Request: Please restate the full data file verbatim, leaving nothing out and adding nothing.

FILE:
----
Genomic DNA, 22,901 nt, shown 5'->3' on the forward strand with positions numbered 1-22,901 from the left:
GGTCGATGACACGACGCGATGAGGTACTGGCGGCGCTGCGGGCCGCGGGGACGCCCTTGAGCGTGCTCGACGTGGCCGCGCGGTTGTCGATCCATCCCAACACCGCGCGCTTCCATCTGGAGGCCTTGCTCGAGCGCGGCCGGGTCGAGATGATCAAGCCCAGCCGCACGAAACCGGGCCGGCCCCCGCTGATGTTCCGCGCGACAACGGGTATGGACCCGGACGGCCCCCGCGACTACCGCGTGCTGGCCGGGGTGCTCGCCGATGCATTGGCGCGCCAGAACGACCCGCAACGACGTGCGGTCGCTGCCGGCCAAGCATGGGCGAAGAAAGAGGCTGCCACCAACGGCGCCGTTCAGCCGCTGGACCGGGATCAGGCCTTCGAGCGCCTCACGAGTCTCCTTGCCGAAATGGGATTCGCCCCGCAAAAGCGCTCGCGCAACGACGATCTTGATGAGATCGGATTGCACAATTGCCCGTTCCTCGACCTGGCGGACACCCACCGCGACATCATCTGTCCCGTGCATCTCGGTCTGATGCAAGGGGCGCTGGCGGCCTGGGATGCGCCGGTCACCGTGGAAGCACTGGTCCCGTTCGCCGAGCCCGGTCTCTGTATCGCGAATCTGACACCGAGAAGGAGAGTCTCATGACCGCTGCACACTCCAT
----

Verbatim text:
Genomic DNA, 22,901 nt, shown 5'->3' on the forward strand with positions numbered 1-22,901 from the left:
GGTCGATGACACGACGCGATGAGGTACTGGCGGCGCTGCGGGCCGCGGGGACGCCCTTGAGCGTGCTCGACGTGGCCGCGCGGTTGTCGATCCATCCCAACACCGCGCGCTTCCATCTGGAGGCCTTGCTCGAGCGCGGCCGGGTCGAGATGATCAAGCCCAGCCGCACGAAACCGGGCCGGCCCCCGCTGATGTTCCGCGCGACAACGGGTATGGACCCGGACGGCCCCCGCGACTACCGCGTGCTGGCCGGGGTGCTCGCCGATGCATTGGCGCGCCAGAACGACCCGCAACGACGTGCGGTCGCTGCCGGCCAAGCATGGGCGAAGAAAGAGGCTGCCACCAACGGCGCCGTTCAGCCGCTGGACCGGGATCAGGCCTTCGAGCGCCTCACGAGTCTCCTTGCCGAAATGGGATTCGCCCCGCAAAAGCGCTCGCGCAACGACGATCTTGATGAGATCGGATTGCACAATTGCCCGTTCCTCGACCTGGCGGACACCCACCGCGACATCATCTGTCCCGTGCATCTCGGTCTGATGCAAGGGGCGCTGGCGGCCTGGGATGCGCCGGTCACCGTGGAAGCACTGGTCCCGTTCGCCGAGCCCGGTCTCTGTATCGCGAATCTGACACCGAGAAGGAGAGTCTCATGACCGCTGCACACTCCAT